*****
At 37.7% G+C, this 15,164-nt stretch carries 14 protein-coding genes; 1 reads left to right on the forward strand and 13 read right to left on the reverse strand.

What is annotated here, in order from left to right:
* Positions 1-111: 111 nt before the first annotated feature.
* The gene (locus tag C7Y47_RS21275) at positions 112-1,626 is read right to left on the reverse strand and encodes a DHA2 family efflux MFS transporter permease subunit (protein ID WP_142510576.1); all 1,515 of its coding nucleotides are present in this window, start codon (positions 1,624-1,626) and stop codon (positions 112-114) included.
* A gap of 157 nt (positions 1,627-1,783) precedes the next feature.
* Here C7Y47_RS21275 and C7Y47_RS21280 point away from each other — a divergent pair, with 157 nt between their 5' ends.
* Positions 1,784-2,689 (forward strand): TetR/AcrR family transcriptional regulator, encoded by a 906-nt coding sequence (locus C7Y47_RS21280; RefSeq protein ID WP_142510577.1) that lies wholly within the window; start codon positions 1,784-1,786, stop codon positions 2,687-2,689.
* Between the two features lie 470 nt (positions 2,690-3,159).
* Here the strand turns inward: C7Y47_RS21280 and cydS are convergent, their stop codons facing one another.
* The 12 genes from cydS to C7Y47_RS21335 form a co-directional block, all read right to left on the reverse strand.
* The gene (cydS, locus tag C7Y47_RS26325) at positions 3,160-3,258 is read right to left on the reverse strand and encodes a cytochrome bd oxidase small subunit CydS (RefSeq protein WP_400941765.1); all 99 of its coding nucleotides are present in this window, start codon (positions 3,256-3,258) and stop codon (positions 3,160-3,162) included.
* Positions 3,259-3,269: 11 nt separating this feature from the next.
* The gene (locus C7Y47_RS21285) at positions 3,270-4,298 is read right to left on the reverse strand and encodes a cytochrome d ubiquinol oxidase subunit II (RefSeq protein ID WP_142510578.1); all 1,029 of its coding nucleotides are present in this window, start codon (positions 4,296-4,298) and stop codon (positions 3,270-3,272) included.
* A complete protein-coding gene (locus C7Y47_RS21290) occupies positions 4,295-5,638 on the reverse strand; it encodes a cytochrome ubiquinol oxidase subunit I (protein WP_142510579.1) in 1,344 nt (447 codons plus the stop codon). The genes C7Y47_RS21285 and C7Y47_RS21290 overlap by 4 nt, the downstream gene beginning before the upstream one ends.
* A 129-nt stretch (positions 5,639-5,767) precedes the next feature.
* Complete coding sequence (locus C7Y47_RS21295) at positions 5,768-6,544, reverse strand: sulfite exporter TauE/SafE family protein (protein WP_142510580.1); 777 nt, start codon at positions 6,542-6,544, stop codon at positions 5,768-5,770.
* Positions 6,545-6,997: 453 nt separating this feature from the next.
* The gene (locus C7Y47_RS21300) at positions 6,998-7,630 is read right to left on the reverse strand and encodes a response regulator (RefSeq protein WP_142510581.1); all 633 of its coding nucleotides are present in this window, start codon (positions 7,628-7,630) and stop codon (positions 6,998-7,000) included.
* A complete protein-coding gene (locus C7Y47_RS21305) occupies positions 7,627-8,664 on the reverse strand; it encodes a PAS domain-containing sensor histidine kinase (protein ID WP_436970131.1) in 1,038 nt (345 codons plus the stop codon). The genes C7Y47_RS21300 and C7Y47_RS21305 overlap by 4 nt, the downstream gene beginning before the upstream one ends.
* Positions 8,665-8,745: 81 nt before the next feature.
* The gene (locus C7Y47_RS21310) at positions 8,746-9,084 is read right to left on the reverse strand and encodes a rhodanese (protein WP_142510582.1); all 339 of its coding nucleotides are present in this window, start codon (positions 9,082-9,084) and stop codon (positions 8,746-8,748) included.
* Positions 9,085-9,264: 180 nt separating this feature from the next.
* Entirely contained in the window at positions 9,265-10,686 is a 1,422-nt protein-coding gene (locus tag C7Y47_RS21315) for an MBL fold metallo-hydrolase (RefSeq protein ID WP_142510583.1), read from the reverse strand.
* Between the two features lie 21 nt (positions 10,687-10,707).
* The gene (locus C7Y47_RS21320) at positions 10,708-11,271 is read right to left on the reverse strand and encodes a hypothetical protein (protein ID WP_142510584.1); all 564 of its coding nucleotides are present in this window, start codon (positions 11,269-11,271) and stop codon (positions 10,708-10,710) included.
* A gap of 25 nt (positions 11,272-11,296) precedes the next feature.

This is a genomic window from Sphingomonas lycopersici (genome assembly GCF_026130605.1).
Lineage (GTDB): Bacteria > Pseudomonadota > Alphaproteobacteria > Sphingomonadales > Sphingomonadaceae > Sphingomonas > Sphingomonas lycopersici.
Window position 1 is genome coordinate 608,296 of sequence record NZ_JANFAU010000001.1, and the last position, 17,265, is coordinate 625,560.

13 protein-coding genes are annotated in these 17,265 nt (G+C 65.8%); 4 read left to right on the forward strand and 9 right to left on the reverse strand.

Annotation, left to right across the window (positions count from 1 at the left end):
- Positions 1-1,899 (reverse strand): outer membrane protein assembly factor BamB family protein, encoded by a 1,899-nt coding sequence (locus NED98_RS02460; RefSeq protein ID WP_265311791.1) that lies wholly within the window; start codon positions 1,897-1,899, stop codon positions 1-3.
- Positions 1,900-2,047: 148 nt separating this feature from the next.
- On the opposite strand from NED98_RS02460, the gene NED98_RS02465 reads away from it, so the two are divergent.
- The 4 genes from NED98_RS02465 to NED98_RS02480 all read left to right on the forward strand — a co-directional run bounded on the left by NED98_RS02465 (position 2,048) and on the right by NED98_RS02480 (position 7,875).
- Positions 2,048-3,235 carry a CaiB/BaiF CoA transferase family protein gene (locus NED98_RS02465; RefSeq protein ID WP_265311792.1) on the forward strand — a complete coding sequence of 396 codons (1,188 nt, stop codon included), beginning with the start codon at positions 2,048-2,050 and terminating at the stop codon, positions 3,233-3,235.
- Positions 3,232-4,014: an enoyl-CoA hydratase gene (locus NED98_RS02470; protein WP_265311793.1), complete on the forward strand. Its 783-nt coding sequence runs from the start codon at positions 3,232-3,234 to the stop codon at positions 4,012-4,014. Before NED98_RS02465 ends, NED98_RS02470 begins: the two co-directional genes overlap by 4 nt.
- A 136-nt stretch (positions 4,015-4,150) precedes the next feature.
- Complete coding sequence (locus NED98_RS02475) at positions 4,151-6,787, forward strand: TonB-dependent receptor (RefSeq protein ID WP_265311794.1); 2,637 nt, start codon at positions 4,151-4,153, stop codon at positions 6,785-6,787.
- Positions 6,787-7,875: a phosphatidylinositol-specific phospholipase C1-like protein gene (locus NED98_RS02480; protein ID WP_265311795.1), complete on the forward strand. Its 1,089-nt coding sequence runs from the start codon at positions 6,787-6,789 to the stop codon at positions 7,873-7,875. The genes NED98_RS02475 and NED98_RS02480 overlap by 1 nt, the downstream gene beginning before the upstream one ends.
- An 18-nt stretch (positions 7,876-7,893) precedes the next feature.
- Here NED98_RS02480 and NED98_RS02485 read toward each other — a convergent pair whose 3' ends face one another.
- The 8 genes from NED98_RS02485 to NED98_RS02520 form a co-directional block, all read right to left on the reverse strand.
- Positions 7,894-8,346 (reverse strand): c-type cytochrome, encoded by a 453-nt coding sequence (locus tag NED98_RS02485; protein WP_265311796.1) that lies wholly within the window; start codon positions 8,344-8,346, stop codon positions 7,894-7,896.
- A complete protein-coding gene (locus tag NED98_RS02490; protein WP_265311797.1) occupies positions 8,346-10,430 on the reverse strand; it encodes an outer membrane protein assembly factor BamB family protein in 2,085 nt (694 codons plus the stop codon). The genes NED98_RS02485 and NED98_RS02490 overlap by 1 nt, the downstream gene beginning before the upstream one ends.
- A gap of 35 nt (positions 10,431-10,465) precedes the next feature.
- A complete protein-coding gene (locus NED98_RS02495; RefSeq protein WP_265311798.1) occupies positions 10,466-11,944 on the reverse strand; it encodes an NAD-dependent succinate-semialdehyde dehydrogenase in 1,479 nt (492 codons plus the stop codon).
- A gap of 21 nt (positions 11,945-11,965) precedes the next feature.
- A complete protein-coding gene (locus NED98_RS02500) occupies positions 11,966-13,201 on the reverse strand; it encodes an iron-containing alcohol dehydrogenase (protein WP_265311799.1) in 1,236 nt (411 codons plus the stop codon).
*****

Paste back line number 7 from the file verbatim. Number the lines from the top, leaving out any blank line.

* Positions 1,784-2,689 (forward strand): TetR/AcrR family transcriptional regulator, encoded by a 906-nt coding sequence (locus C7Y47_RS21280; RefSeq protein ID WP_142510577.1) that lies wholly within the window; start codon positions 1,784-1,786, stop codon positions 2,687-2,689.